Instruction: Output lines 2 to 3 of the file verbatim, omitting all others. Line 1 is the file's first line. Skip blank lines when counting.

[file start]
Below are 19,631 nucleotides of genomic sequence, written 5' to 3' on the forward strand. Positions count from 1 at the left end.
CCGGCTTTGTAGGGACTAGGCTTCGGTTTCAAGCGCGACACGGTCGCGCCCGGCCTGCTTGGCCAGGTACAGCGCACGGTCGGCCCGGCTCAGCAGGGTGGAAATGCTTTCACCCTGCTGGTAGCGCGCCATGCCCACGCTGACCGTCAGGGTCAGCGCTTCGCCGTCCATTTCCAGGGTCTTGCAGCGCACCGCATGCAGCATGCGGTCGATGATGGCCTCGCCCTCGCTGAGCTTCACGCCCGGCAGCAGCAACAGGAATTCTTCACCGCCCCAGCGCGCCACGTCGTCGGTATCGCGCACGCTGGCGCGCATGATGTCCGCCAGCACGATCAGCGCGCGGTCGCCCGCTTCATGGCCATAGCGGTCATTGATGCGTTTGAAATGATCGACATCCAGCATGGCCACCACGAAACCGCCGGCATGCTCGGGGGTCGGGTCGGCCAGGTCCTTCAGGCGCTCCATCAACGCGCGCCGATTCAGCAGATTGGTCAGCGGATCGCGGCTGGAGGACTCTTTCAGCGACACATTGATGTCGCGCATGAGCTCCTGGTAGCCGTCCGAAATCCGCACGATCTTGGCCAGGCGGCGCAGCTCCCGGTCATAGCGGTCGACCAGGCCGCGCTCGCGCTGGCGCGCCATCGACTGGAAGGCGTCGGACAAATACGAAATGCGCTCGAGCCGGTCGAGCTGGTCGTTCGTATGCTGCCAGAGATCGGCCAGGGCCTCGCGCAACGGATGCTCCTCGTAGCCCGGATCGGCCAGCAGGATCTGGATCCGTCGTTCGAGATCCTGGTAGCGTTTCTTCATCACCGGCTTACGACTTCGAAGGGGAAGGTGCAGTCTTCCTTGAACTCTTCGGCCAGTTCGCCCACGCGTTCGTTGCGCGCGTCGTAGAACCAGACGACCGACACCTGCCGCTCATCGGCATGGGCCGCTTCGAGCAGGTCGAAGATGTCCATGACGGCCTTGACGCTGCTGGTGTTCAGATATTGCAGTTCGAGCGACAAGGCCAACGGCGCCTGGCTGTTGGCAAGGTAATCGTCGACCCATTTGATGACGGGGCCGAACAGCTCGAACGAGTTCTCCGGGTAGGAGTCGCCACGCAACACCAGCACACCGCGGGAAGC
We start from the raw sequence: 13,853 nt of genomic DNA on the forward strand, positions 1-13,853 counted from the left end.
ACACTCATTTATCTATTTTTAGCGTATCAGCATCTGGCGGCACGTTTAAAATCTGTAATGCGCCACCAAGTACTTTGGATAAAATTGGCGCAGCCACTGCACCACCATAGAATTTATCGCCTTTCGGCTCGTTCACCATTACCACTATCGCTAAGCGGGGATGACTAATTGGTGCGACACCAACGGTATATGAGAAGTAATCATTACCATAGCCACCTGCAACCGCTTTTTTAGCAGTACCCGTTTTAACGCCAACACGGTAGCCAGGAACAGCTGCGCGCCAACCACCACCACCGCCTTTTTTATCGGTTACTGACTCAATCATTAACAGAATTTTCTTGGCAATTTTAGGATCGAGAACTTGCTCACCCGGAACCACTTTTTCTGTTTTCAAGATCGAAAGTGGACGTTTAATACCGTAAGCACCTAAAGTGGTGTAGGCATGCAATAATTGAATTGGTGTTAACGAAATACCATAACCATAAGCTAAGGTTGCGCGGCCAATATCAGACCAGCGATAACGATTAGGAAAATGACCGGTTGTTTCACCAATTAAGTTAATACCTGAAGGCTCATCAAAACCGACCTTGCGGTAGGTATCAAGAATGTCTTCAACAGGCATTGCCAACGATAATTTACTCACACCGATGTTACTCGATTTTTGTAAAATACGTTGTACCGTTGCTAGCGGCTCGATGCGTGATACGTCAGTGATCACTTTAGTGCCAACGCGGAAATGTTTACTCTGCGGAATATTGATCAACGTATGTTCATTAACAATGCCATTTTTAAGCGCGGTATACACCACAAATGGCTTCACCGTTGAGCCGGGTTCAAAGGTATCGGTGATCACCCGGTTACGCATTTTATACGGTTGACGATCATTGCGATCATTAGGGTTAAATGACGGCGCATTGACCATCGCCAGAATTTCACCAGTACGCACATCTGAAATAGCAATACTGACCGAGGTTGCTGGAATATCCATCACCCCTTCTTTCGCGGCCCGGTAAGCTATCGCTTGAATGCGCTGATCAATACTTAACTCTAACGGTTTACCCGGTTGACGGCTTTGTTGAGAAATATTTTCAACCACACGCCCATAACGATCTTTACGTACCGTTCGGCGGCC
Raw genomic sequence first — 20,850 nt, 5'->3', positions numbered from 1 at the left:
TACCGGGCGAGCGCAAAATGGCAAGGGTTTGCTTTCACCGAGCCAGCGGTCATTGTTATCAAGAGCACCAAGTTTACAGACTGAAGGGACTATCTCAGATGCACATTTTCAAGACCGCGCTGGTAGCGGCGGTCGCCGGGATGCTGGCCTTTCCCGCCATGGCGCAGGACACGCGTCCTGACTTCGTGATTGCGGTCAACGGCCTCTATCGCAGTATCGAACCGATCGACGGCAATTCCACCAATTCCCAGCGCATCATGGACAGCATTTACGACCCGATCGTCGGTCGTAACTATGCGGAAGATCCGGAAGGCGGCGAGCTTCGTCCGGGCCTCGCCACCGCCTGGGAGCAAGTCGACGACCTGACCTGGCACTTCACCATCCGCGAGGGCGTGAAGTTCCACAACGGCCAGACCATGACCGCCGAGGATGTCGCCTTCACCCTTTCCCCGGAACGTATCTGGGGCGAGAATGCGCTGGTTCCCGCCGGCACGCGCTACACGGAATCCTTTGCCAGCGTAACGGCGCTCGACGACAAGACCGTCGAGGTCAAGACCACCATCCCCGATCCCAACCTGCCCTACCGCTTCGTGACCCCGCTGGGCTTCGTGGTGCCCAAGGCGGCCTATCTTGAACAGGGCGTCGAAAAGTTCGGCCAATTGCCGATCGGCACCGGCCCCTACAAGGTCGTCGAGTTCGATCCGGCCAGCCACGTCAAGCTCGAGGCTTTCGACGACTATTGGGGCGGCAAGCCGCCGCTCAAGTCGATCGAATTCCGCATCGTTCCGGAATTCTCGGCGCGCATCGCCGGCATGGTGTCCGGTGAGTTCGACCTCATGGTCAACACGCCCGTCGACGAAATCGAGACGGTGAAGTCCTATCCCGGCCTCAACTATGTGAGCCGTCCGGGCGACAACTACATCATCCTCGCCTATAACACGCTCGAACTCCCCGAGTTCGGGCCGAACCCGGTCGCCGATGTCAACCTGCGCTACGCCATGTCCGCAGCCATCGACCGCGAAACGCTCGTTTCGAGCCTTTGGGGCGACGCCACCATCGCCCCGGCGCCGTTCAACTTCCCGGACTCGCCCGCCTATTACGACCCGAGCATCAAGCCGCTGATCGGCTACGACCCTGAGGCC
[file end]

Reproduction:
CCGGCTTTGTAGGGACTAGGCTTCGGTTTCAAGCGCGACACGGTCGCGCCCGGCCTGCTTGGCCAGGTACAGCGCACGGTCGGCCCGGCTCAGCAGGGTGGAAATGCTTTCACCCTGCTGGTAGCGCGCCATGCCCACGCTGACCGTCAGGGTCAGCGCTTCGCCGTCCATTTCCAGGGTCTTGCAGCGCACCGCATGCAGCATGCGGTCGATGATGGCCTCGCCCTCGCTGAGCTTCACGCCCGGCAGCAGCAACAGGAATTCTTCACCGCCCCAGCGCGCCACGTCGTCGGTATCGCGCACGCTGGCGCGCATGATGTCCGCCAGCACGATCAGCGCGCGGTCGCCCGCTTCATGGCCATAGCGGTCATTGATGCGTTTGAAATGATCGACATCCAGCATGGCCACCACGAAACCGCCGGCATGCTCGGGGGTCGGGTCGGCCAGGTCCTTCAGGCGCTCCATCAACGCGCGCCGATTCAGCAGATTGGTCAGCGGATCGCGGCTGGAGGACTCTTTCAGCGACACATTGATGTCGCGCATGAGCTCCTGGTAGCCGTCCGAAATCCGCACGATCTTGGCCAGGCGGCGCAGCTCCCGGTCATAGCGGTCGACCAGGCCGCGCTCGCGCTGGCGCGCCATCGACTGGAAGGCGTCGGACAAATACGAAATGCGCTCGAGCCGGTCGAGCTGGTCGTTCGTATGCTGCCAGAGATCGGCCAGGGCCTCGCGCAACGGATGCTCCTCGTAGCCCGGATCGGCCAGCAGGATCTGGATCCGTCGTTCGAGATCCTGGTAGCGTTTCTTCATCACCGGCTTACGACTTCGAAGGGGAAGGTGCAGTCTTCCTTGAACTCTTCGGCCAGTTCGCCCACGCGTTCGTTGCGCGCGTCGTAGAACCAGACGACCGACACCTGCCGCTCATCGGCATGGGCCGCTTCGAGCAGGTCGAAGATGTCCATGACGGCCTTGACGCTGCTGGTGTTCAGATATTGCAGTTCGAGCGACAAGGCCAACGGCGCCTGGCTGTTGGCAAGGTAATCGTCGACCCATTTGATGACGGGGCCGAACAGCTCGAACGAGTTCTCCGGGTAGGAGTCGCCACGCAACACCAGCACACCGCGGGAAGC
We start from the raw sequence: 13,853 nt of genomic DNA on the forward strand, positions 1-13,853 counted from the left end.